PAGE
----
Think Cross-Channel For Your Holiday Paid Search Campaign

You’ve got your holiday SEM strategy all laid out, but are you thinking cross-channel? Columnist Kohki Yamaguchi provides a guide for taking that next step.



Most paid search teams have probably completed their initial holiday planning and preparation by now. This may include creating a seasonal budgeting schedule and performance forecast, testing seasonal ad copies and landing pages, and adding or un-pausing seasonal keyword combinations.

However, once all the tactical essentials are in place, consider taking the next step and start thinking cross-channel: cross-media and cross-organization. Thinking outside the scope of search engine marketing (SEM) can allow you to recognize emerging opportunities faster, improve your forecast, give an extra boost to your performance, and make your holiday ride smoother.

Why Think Cross-Channel?

Due to its being located further along in the customer journey than most other marketing channels, paid search is subject to influence from a myriad of factors that impact customer interest. This including merchandising (pricing, promotions, placement), activity in other marketing channels, and more.

It turns out that all of these factors become increasingly volatile as the holiday season approaches, causing unexpected twists and turns in performance.

The job of the SEM manager is to take that fluctuating consumer interest and capture as much of it as possible as efficiently as possible. It’s far from an easy task, and it cannot be done without great planning and great communication.

Below are some of the steps you can take to prepare for the ride ahead.

Gaining Cross-Channel Campaign Visibility

  1. Obtain The Promotional Plan for the holiday season from the merchandising team. Note which products, brands, and product categories will be discounted on which day.
  2. Check Shipping-Related Offers, such as free or discounted shipping periods, guaranteed delivery windows, etc.
  3. Browse Through Digital Flyers that are being planned or already distributed. Note which products or product categories are being presented front and center.
  4. Obtain Means To Track Inventory on key products as close to real time as possible.
  5. Obtain Creative Content & Flighting Schedules From Other Marketing Channels. Check whether any specific offers, products, or categories are placed within the content. Note when the content is scheduled to be pushed out (email, social, print) or what duration the ads will run (display, social, TV).
  6. Set Up Remarketing Lists for visitors that come in via promotional ads and links.

Applying Cross-Channel Knowledge

After you finish collecting this information, what do you do next? You can map the promoted products to sets of keywords and ad groups, and label them using AdWords or an SEM management tool to prepare for agile reporting and bid adjustment. Below are a few example applications.

  1. Set up reports on key products or product categories to track its trending. If you see impression volume or conversion rate start to trend upwards, you will know that an external factor may be at play, and you can boost bids and/or increase budget allocation to take advantage of the increased interest.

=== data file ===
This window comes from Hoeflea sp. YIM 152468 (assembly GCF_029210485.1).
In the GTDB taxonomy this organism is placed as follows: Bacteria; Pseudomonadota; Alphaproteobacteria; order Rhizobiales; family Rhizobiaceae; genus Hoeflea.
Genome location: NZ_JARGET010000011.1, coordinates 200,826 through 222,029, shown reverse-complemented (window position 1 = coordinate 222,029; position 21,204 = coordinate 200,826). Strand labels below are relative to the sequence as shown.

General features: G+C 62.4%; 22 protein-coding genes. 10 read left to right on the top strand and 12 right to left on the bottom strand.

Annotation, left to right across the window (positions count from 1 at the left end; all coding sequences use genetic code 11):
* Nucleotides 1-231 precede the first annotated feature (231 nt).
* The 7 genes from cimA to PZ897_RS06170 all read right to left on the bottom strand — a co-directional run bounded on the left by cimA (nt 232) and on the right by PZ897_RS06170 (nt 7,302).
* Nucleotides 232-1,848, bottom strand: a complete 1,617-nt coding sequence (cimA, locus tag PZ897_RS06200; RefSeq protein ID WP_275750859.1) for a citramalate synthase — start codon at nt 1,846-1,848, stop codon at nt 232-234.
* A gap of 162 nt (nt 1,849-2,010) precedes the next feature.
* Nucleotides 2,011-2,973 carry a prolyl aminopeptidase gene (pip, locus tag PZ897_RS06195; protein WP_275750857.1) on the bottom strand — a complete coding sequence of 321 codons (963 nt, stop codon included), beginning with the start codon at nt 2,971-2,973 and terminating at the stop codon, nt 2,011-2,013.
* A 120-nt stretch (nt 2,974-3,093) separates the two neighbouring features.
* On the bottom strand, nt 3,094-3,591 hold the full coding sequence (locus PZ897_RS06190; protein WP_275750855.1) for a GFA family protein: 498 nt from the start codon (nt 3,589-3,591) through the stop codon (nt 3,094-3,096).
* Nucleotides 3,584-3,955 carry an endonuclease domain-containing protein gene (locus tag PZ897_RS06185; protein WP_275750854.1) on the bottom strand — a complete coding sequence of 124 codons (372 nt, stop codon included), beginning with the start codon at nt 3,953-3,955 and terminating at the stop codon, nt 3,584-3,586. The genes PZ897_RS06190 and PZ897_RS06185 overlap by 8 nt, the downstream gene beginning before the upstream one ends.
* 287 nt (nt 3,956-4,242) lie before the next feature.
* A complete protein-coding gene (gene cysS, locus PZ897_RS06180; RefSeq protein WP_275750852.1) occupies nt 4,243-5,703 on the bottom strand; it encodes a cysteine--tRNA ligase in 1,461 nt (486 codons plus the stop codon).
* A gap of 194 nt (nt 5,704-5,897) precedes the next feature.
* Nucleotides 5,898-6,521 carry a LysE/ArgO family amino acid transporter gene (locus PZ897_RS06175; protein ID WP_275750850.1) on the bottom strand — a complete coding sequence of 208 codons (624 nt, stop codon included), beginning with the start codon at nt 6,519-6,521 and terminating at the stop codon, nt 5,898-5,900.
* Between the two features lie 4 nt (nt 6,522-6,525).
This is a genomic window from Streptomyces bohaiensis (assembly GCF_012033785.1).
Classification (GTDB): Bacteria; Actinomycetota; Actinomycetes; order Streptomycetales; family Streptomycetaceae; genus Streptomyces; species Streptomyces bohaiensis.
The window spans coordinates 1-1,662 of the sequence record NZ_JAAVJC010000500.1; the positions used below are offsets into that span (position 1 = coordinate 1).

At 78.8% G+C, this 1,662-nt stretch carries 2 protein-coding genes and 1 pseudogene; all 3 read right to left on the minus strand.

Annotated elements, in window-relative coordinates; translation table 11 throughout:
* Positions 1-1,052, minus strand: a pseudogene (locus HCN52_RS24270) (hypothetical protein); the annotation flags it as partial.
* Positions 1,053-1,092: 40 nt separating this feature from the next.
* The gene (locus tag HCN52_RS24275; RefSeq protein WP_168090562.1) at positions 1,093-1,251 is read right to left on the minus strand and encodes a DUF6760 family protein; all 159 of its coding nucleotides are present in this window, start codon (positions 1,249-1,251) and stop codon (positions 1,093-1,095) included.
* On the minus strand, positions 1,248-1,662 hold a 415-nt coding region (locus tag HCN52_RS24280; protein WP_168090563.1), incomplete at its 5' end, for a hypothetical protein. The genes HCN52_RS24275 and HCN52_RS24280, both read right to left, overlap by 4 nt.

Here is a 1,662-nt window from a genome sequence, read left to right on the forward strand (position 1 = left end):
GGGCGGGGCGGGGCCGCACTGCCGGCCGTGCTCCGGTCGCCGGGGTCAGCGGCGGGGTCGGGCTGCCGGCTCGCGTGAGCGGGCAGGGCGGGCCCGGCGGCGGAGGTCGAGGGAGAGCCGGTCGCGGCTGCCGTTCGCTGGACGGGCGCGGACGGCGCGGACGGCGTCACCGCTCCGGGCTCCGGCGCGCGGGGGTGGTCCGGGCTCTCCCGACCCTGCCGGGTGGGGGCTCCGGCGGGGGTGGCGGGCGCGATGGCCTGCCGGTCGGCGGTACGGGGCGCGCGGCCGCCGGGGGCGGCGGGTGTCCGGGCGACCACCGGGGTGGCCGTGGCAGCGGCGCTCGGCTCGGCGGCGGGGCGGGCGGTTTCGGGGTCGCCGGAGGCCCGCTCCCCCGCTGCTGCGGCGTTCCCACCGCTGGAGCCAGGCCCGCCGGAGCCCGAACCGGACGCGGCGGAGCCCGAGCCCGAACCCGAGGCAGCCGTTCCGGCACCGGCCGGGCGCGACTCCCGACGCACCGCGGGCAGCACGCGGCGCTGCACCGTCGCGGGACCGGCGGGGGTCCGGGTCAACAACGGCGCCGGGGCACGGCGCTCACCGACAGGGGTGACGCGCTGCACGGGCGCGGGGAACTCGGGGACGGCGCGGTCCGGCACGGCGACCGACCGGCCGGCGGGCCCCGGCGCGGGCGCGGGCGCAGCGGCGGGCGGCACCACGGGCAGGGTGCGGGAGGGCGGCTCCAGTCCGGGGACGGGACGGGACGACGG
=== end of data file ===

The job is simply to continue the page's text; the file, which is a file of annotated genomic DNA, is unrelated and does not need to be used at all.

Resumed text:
2. Draw up a tentative bid adjustment plan based on forecasted RPC (revenue per click) for discounted products. Keep in mind that discounts reduce average order value, so make sure to forecast for revenue instead of conversions.
  3. Boost bids to increase exposure on tail terms that had historically gotten low volume, if they are closely related to products on the promotion list.
  4. Add promotional messages to your shopping campaign ads (formerly product listing ads) for discounted products. To avoid delays due to editorial review, using merchant promotions may be preferable.
  5. React rapidly to inventory changes, and pause keywords and/or update stock levels on shopping campaigns on the fly.
  6. Adjust budget and bidding schedules according to ongoing shipping promotions. Add promotional messages to your shopping campaigns on relevant products by updating delivery attributes of your product feed.
  7. Remarket against already promoted audiences and remind them of offers closer to the delivery date.

Establishing A Common Mapping

Keywords and ad units in SEM oftentimes do not map exactly to business-level categories (the notable exception being product ads). A large majority of traffic in paid search is driven not by product-specific queries, but more general category- or topic-level queries.

However, key factors that affect SEM performance such as pricing or promotion are specified at the product level. This means that in order to link the external drivers of performance and SEM execution, you need to understand how a promotion on a specific product affects performance for the set of keywords that convert on the product. This mapping can be done if your conversion tracking collects product-level information.

Though this will require some initial setup, gaining cross-channel visibility will allow you to make better sense of fluctuations in your SEM performance. This enables you to identify of the key drivers of performance change, and act quickly on opportunities.



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